oa Comparative and International Law Journal of Southern Africa - The International Covenant on Civil and Political Rights and the recognition of customary law practices of indigenous tribes: the case of Australian Aborigines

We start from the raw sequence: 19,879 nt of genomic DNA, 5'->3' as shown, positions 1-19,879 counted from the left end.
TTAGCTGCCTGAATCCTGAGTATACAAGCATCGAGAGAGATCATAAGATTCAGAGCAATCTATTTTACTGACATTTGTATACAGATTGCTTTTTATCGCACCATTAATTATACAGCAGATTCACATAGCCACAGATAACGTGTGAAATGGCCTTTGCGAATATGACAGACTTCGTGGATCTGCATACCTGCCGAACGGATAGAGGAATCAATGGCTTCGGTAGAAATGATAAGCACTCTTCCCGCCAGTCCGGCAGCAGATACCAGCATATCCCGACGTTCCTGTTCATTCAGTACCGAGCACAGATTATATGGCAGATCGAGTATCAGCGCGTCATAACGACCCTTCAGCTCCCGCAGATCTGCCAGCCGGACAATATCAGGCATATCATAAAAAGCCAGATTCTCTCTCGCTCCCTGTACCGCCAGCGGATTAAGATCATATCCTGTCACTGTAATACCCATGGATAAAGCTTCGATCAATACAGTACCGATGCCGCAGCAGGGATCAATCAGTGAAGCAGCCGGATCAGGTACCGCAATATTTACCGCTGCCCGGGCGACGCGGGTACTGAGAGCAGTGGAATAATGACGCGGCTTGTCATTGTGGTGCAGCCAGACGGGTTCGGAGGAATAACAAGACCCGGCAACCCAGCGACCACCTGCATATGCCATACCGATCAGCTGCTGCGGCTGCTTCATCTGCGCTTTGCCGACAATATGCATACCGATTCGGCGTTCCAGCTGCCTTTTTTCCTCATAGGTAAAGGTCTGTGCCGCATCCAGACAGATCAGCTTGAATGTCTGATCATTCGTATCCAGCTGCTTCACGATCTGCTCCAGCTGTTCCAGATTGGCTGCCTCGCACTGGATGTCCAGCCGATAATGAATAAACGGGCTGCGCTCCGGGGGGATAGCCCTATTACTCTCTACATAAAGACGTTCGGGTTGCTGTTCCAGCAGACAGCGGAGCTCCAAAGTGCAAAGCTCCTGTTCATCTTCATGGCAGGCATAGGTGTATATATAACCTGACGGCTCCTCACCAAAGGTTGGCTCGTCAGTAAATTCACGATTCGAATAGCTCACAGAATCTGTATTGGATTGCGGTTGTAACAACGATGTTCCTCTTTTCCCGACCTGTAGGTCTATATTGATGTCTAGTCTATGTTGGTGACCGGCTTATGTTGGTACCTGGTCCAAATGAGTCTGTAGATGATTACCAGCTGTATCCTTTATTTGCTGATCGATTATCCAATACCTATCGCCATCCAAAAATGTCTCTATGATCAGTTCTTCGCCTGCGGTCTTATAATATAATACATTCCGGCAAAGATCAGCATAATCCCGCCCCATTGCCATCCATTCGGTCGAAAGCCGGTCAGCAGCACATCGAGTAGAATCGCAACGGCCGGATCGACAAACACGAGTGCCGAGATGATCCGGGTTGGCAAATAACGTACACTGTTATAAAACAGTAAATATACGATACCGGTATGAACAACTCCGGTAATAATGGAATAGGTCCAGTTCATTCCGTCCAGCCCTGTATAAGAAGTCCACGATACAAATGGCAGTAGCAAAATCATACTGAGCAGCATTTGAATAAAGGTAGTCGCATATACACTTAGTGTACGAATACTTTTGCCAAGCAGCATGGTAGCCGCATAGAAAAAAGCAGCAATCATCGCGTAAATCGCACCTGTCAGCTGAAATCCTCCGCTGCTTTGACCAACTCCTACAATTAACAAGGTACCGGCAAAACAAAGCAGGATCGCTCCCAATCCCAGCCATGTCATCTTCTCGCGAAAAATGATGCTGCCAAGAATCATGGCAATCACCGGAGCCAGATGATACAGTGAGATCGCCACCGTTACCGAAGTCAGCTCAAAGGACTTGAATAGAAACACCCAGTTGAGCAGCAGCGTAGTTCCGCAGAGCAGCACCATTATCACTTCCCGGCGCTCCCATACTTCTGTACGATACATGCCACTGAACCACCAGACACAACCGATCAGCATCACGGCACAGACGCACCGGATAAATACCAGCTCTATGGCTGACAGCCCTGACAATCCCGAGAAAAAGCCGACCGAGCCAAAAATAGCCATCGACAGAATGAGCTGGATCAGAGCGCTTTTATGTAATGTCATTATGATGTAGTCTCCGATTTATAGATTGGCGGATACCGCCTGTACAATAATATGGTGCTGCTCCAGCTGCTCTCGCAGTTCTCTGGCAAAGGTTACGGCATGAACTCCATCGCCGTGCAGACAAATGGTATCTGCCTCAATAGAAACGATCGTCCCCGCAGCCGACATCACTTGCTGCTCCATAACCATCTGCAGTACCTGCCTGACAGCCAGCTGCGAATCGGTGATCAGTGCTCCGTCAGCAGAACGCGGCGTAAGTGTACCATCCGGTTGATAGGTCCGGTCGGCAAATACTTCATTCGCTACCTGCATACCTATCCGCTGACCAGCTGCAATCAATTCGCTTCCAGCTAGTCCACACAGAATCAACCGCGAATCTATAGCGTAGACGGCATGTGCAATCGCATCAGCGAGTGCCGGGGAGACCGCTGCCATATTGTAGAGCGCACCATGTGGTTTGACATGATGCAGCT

In Australia today, the weight of opinion is in favour of the recognition of Aboriginal customary law. However, the recognition entails several difficulties. Firstly there is the politically sensitive issue of whether it is appropriate to apply a different regime of laws to a section of the Australian population. Secondly, significant aspects of Aboriginal customary law are secret; this makes recognition of the law rather difficult. More importantly, there are rules and practices of Aboriginal customary law which seem repugnant to white and indeed, Western standards of human rights. Thus while general opinion in Australia favours the recognition of Aboriginal customary law, it does not support the recognition of tribal Aboriginal practices, particularly relating to punishment. The justification for rejecting such practices is based in part on the view that article 7 of the International Covenant on Civil and Political Rights (ICCPR) precludes their recognition through the prohibition of inhuman treatment or punishment. The focus of this paper is on the recognition of Aboriginal laws with respect to customary practices.
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